Young girl without a hand receives robotic prosthetic from classmates

Young girl without a hand receives robotic prosthetic from classmates
Updated: Apr. 21, 2017 at 6:37 PM CDT
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Jakyra Brown with her new, robotic hand (Source: WAFB)
Jakyra Brown with her new, robotic hand (Source: WAFB)
Source: WAFB
Source: WAFB
Source: WAFB
Source: WAFB

BATON ROUGE, LA (WAFB) - When you're a kid, it's tough to be different. Eighth graders at Kenilworth Science and Technology School are helping one of their schoolmates with robots.

A robot, in and of itself is enough to excite Jakyra Brown. The Kenilworth 6th grader wants to be an engineer when she grows up. That's a blessing for her mom, Jonique. She says that until a few years ago, Jakyra did not like school.

"It's been really, really rough on her," said Jonique. "She dealt with a lot of bullying, to where she didn't want to go to school."

Jakyra is different from the other 6th graders in her class. She was born without a right hand, but she has not let that slow her down. "I like playing basketball," Jakyra beamed. "I taught myself how to play. At P.E. and stuff, I play by myself. I don't like playing with the other kids sometimes."

Jonique looked into getting a prosthetic hand for Jakyra, but that would cost more than $10,000. Jakyra's situation caught the attention of Science, Technology, Engineering, and Math coordinator, Elkhan Akhundov. "We already had a 3D printer. I thought, 'Why not give it a try?'"

Akhundov found a special program on the internet, and with the help of his robotics club, set out to give Jakyra a hand -- literally.

"When I first heard about this," said club member, Darius Manogin. "I was excited. Not only was I learning how to do this, but I was going to help somebody."

With Akhundov's help, the kids took precise measurements of Jakyra's left hand and arm, as well as her right. Then, they plugged the measurements into the program and let the 3D printer go to work.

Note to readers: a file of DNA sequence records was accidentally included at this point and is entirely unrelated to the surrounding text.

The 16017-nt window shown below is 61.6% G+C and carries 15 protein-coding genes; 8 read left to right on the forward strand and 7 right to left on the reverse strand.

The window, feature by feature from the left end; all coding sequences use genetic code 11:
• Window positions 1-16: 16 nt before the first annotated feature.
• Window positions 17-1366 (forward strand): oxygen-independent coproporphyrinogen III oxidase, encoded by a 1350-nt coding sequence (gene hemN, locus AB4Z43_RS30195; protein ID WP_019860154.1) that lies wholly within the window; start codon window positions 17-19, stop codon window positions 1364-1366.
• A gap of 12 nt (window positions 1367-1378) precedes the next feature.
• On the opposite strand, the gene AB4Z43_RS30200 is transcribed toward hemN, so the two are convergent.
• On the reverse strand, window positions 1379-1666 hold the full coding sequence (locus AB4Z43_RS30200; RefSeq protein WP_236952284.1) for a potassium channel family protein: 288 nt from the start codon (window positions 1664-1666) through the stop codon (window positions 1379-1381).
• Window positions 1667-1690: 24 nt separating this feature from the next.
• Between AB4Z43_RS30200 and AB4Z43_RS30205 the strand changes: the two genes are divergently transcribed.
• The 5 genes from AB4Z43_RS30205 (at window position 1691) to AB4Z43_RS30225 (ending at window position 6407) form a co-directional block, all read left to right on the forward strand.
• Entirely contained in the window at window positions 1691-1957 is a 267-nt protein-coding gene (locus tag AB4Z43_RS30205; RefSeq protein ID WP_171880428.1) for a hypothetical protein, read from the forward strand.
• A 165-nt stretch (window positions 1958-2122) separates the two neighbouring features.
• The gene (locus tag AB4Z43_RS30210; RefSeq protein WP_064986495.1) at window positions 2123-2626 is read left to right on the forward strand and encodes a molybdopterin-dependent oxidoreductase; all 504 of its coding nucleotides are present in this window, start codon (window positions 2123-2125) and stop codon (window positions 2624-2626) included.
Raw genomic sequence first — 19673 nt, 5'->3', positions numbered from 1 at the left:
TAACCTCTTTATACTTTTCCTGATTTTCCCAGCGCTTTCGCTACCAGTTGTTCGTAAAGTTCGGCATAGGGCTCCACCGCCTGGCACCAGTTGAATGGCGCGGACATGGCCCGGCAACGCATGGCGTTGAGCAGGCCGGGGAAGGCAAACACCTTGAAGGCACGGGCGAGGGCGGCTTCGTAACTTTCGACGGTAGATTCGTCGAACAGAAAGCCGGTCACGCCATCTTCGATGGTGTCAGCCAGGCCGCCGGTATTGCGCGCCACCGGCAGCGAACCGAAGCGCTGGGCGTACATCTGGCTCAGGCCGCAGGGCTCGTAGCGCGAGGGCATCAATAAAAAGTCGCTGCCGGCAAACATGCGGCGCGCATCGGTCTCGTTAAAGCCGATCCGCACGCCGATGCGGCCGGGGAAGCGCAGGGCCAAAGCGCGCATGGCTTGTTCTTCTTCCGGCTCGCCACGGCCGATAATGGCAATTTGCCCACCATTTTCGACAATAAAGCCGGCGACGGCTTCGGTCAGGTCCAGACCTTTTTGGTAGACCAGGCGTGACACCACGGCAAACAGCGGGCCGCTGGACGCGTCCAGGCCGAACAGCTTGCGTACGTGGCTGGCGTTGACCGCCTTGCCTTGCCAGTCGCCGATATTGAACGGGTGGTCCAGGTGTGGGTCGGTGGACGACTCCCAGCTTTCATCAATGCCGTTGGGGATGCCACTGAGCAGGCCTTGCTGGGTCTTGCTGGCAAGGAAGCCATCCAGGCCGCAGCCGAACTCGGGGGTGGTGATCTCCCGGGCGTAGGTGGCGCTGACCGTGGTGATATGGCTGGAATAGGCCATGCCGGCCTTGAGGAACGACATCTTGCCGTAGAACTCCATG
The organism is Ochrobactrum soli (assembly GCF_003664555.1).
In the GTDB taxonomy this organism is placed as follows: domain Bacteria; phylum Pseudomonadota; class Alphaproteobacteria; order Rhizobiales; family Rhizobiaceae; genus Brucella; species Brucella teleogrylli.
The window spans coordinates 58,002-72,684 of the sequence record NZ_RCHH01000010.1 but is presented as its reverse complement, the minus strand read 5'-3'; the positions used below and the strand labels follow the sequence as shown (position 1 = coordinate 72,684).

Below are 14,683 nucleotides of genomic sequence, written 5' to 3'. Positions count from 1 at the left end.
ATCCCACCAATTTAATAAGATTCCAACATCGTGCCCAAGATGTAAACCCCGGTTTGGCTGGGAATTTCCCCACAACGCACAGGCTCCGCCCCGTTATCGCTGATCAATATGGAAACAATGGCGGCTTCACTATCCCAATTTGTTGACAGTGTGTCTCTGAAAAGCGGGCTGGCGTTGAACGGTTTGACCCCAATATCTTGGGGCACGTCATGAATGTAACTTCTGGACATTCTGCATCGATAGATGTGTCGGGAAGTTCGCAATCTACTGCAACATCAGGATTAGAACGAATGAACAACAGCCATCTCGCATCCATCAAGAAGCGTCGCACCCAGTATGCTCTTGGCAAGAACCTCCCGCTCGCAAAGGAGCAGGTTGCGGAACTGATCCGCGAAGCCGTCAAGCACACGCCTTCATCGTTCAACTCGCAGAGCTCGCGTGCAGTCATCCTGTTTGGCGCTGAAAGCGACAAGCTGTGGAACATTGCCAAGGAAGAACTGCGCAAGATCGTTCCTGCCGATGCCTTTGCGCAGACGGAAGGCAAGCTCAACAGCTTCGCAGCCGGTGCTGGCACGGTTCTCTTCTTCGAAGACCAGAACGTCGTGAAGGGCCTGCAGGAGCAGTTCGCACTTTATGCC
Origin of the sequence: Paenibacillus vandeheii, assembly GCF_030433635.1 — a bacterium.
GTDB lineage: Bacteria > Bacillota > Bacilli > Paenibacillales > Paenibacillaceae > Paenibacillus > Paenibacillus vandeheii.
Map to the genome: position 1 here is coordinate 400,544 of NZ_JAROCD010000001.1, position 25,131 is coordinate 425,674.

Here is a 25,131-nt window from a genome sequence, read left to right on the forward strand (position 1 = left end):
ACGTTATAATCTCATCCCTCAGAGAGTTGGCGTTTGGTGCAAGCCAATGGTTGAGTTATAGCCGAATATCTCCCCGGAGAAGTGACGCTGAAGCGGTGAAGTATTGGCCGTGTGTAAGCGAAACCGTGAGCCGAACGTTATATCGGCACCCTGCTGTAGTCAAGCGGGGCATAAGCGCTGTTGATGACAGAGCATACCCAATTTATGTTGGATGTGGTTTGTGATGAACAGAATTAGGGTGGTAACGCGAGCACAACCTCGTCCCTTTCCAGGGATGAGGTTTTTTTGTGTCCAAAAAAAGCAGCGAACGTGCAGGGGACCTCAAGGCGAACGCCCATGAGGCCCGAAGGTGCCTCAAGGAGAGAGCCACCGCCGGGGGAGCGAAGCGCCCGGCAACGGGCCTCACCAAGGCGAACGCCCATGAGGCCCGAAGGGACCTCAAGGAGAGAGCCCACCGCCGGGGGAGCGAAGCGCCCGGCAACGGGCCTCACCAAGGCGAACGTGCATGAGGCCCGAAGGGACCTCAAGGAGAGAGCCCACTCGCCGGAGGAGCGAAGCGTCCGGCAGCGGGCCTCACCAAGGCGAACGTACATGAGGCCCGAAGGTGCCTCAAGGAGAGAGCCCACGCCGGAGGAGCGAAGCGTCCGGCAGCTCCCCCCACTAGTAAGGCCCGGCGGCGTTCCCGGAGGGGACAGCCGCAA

"We printed piece-by-piece," said Manogin. "And then we assembled it together."

For just $56, they built Jakyra a new hand. The aparatus attaches just above Jakyra's elbow. Fishing line runs down the prosthetic arm, over the elbow joint, and into articulated fingers. In theory, when Jakyra bends her arm, the fishing line curls the fingers into a fist. After about a week of tinkering, the hand was ready for Jakyra to try.

With Jonique and the whole robotics club looking on, Manogin helps Jakyra fasten her new hand into place, and with a bend of her elbow, the finger joints creak into a fist. Jakyra's face lights up with excitement.

But the real test is lifting something with it. Akhundov places a coffee mug on the table. Jakyra tentatively extends the fingers into the mug handle. She braces the wrist on the table and leans over to bend the elbow. The fingers do their work, and the mug wobbles up to Jakyra's face.

It was a shaky first attempt, but with practice, Jakyra is sure she'll get better at it. "I'm just so excited," Jonique said, holding back tears. "I'm happy because I'm finally seeing that smile on her face that I always wanted to see."

Now, Jakyra has a grip on a new future thanks to a teacher and some pretty amazing schoolmates. "My belief," said Akhundov. "Is these kids have all the skills they need. They just need motivation. These kinds of things spark that motivation."

The kids are so motivated, in fact, that they hope to help more people with special needs in the capital area.

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